Economic principles and their use in the analysis of contemporary conservation problems. Particular emphasis directed toward the conservation of forest resources in the Pacific Northwest and related policy issues. Offered: Sp.
Students gain a working knowledge of economic methods, language and concepts as they are applied to the environment and natural resources by reading text book chapters, journal articles, and other printed material. In-class discussion groups allow students to articulate economic concepts including valuation methods applied to conservation problems, cost-benefit analysis of management plans and projects and other economic analyses of policy in the conservation arena. Homework assignments in the form of discussion questions are used to reinforce in-class materials.
The course materials covered are:
§ Microeconomics: Market Theory: Supply, demand, market equilibrium, and competition.
§ Natural Resource Economics: Capital Theory, renewable and non-renewable extraction, markets.
§ Environmental Economics: Market Inefficiency, monetary values on the environment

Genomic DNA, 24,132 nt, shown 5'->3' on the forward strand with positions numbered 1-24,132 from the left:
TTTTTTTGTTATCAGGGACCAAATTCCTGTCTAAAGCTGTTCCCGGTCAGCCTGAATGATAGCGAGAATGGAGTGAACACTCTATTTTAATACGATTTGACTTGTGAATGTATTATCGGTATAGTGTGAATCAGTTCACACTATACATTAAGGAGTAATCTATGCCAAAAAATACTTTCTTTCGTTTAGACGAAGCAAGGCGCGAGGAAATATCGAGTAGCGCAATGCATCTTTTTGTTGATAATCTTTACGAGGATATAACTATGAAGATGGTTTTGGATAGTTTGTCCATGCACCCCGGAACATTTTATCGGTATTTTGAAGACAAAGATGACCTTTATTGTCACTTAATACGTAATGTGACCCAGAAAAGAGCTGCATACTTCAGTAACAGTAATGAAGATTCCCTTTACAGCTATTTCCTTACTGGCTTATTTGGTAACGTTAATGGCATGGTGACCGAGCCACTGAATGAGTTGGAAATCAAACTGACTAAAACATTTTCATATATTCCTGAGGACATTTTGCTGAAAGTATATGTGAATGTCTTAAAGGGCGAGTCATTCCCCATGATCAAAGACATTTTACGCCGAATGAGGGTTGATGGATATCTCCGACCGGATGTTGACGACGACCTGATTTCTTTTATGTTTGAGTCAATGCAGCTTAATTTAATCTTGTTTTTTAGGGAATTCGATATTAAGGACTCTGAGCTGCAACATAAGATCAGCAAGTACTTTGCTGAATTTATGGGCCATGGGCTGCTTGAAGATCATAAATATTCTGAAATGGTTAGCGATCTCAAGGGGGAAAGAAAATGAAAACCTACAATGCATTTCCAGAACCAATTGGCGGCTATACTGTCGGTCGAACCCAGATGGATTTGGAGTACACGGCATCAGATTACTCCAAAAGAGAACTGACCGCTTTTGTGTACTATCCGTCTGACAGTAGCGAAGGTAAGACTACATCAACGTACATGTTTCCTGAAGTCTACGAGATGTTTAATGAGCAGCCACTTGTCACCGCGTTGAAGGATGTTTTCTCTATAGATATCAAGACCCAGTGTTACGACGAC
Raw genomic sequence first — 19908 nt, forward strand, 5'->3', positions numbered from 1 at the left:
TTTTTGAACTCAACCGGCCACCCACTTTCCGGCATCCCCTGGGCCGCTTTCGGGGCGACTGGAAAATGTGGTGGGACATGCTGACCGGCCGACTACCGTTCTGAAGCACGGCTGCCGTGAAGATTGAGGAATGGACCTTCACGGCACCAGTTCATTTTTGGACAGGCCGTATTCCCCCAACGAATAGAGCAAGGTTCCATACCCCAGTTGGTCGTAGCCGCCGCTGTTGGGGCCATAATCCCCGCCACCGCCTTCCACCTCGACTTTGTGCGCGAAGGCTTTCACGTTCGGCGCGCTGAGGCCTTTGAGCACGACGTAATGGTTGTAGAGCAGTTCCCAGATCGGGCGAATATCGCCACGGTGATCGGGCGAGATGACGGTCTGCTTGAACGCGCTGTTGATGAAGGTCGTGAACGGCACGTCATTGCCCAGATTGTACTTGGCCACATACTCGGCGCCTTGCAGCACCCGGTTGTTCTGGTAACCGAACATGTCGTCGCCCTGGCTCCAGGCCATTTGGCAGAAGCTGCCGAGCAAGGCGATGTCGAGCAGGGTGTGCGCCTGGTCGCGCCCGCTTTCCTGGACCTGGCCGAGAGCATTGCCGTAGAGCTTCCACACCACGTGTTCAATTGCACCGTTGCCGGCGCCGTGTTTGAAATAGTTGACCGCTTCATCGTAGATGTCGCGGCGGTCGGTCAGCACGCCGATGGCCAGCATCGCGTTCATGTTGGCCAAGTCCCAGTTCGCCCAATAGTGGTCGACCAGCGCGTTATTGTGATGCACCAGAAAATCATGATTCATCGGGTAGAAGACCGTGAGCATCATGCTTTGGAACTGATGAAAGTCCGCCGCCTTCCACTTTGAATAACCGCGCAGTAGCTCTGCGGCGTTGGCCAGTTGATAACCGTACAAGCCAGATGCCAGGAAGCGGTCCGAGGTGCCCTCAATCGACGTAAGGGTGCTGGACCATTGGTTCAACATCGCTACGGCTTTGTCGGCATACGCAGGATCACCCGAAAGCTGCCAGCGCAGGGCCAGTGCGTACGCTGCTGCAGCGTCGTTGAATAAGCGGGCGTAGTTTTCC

§ Market-based Approaches: How these methods are best applied in natural and environmental economics
Student learning goals
1. Have a working knowledge of economic methods, language and concepts as they are applied to the environment and natural resources:
2. Understand the use of economics in conservation discussions by articulating values and identifying problems and objectives;
3. Understand key differences in natural and environmental resources and their valuation;
4. Understand, interpret and evaluate cost benefit analyses;
5. Understand and be able to apply valuation techniques to conservation problems;
6. Be able to carry out economic analyses of policy in the conservation arena.
General method of instruction
Lectures and class discussions. Class discussions are an important aspect of the class. Reinforcement of concepts presented in class will be made during small group in class discussions.
No prior economic courses required. Weekly readings and participation in class discussions
Class assignments and grading
Homework assignments will be given out Fridays and will be due the following Wednesday. Homework will be in the form of discussion questions and are used to reinforce lecture materials. Homework assignments count towards the course grade (see below). Late assignments will be recorded as zeros.
Grading: There will be a midterm and a final. The following weights will be assigned to the homework and discussion, midterm and the final for computing the course grade. Grades: Percentages Minimum grade 95-100 3.7-4.0 91-94 3.4-3.6 85-90 3.0-3.3 80-84 2.7-2.9 76-79 2.4-2.6 70-75 2.0-2.3 65-69 1.7-1.9 61-64 1.4-1.6 55-60 1.0-1.3 50-54 0.7-0.9 Distribution 0.25 Homework 0.25 Discussion group participation 0.25 Mid term 0.25 Final